Paxton heads to runoff in Texas GOP attorney general primary

The race for the Republican attorney general nomination in Texas is heading to a runoff.

Incumbent Attorney General Ken Paxton did not crack 50 percent of the vote in Tuesday's primary, meaning he'll have to face off again with whichever candidate comes in second place. At the moment, state Land Commissioner George P. Bush is currently trailing the closest behind Paxton. 

The other Republican candidates include former state Supreme Court Justice Eva Guzman, who's currently in third place, and Rep. Louie Gohmert (R-Texas).

The outcome wasn’t entirely unexpected. While polling has shown Paxton in the lead, he has been below the 50-percent mark. A February University of Texas at Tyler/Dallas Morning News poll showed Paxton leading Bush, 39 percent to 25 percent, while Guzman and Gohmert trailed in third and fourth place, notching 13 percent and 7 percent support, respectively.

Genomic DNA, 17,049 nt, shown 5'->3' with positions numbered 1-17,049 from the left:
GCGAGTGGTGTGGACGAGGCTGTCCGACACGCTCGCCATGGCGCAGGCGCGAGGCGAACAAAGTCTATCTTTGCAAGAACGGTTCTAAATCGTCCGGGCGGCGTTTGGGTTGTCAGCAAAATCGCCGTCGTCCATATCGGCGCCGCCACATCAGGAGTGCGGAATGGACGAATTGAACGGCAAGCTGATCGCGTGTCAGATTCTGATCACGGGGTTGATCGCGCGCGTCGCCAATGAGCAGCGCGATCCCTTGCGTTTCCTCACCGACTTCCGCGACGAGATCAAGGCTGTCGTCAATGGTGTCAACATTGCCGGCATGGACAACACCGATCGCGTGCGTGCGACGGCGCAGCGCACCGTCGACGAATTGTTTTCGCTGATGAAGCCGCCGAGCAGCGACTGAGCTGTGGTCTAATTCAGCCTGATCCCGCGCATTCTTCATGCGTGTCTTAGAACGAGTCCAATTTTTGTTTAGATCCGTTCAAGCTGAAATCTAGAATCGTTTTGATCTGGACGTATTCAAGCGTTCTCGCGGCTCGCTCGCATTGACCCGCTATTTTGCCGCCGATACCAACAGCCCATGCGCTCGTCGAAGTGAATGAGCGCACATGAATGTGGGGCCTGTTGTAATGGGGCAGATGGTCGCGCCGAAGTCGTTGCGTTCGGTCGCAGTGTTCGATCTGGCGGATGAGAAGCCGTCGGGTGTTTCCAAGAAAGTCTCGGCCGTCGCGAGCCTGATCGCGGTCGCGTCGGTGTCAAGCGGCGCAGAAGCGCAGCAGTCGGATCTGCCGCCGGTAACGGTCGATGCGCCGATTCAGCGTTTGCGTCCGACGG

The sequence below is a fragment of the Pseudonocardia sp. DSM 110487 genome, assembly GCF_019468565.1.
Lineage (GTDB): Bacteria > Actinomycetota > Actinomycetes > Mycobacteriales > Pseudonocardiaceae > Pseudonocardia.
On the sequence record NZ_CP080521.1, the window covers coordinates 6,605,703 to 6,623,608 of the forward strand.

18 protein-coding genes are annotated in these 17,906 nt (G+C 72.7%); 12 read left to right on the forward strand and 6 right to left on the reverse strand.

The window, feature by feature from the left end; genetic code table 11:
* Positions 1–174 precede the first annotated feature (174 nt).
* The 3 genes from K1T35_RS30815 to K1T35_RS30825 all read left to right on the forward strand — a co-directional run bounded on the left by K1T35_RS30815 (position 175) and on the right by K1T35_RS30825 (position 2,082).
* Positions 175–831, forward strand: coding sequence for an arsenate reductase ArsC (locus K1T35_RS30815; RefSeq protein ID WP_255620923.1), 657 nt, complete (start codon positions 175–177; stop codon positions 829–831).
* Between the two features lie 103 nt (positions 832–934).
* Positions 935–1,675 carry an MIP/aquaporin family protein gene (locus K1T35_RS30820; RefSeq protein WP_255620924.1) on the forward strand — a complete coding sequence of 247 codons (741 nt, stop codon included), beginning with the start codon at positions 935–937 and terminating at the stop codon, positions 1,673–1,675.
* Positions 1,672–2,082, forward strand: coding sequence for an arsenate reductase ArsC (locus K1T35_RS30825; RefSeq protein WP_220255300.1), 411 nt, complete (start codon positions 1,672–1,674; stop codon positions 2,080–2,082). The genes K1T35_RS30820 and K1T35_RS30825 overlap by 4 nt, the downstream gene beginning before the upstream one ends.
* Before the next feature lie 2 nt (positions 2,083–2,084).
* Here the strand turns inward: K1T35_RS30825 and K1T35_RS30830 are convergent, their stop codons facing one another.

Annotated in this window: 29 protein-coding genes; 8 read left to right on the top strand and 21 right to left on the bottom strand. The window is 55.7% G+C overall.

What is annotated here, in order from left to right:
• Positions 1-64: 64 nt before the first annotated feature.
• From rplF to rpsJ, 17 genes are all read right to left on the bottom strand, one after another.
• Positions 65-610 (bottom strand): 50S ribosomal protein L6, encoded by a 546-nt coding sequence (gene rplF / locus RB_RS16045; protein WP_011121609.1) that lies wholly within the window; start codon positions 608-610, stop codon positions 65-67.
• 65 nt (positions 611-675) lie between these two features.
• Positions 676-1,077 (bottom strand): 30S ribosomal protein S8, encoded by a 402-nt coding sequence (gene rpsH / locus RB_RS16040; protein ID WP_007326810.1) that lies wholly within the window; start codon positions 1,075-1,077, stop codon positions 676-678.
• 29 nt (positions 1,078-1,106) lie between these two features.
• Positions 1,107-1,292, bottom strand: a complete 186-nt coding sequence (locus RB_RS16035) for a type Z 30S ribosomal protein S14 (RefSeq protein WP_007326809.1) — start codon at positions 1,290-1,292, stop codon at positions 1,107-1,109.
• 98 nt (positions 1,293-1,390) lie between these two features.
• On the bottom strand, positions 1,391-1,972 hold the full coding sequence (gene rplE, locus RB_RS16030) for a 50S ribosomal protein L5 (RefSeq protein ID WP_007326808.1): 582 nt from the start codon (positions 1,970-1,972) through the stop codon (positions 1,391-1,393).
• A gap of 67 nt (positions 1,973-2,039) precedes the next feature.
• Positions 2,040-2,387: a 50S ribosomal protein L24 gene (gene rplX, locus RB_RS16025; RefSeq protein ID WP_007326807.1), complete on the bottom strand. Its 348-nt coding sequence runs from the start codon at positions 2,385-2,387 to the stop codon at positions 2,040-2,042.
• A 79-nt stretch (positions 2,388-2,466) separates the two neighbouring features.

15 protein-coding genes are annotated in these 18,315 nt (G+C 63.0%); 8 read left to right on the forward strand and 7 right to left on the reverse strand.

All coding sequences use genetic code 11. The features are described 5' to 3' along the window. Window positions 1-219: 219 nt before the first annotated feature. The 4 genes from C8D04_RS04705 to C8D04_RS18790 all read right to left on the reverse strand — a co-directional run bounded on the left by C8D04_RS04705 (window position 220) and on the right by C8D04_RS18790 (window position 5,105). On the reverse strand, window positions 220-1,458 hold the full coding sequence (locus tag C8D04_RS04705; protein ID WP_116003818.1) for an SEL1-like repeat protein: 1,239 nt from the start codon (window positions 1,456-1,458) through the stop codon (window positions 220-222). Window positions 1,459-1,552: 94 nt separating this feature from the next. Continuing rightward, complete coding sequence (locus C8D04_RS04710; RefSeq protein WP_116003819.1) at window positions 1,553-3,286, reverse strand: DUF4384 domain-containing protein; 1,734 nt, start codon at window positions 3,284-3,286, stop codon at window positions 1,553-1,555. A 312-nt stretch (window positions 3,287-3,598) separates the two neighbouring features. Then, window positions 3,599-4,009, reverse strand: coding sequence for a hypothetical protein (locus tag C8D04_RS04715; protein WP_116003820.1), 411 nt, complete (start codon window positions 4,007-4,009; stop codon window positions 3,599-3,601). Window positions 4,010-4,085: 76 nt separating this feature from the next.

Paxton also acknowledged the possibility of a runoff against Bush in advance of the primary, saying last month that he is either “gonna win outright or I’m gonna have a runoff with George P.”

Paxton is also expected to face relentless attacks — from both Bush and Democrats — over a host of legal and ethical issues, including an indictment in state court for securities fraud and allegations of bribery and abuse of office. 

While Paxton could still very well clinch the nomination in the runoff, the primary was also seen as a test of the strength of former President Donald Trump’s endorsement. Trump backed Paxton last year, passing over the other candidates who have also sought to portray themselves as staunch allies of the former president.

But Bush’s success in denying Paxton an outright win could raise further questions about just how far Trump’s endorsement goes in a Republican primary fight. 

“You’ve seen the ability of non-Trump-chosen candidates to still find a space or a place,” one Texas Republican strategist said. “And with Paxton, you haven’t seen him wholly poll away from the field enough to avoid a runoff.”

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